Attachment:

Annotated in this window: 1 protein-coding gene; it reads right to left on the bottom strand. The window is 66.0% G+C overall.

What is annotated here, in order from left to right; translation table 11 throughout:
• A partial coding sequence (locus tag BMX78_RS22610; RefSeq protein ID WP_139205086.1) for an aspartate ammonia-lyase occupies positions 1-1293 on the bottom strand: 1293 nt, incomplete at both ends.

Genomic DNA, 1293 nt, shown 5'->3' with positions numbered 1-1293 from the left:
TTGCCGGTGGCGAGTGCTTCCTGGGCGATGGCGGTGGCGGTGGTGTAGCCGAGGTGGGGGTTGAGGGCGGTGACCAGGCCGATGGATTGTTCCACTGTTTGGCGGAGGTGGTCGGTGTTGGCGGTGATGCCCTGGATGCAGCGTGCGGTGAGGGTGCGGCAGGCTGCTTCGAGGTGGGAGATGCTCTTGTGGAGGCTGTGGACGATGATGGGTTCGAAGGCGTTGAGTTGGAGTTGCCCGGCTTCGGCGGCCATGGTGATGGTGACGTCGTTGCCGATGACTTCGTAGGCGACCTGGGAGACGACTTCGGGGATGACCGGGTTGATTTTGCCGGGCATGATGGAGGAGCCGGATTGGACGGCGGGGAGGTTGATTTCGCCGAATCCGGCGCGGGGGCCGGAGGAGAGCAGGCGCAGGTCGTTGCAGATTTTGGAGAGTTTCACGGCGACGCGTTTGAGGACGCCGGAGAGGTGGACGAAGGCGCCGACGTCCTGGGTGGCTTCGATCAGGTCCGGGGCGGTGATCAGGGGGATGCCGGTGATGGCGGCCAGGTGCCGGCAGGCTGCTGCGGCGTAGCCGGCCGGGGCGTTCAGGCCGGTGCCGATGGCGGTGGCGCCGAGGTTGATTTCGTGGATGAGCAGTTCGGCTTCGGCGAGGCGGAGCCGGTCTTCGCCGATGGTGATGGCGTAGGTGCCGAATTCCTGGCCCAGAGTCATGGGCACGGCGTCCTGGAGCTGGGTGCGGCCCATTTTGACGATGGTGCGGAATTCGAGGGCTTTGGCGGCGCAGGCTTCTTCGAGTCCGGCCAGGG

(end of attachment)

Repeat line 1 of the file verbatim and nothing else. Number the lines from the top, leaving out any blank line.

Annotated in this window: 1 protein-coding gene; it reads right to left on the bottom strand. The window is 66.0% G+C overall.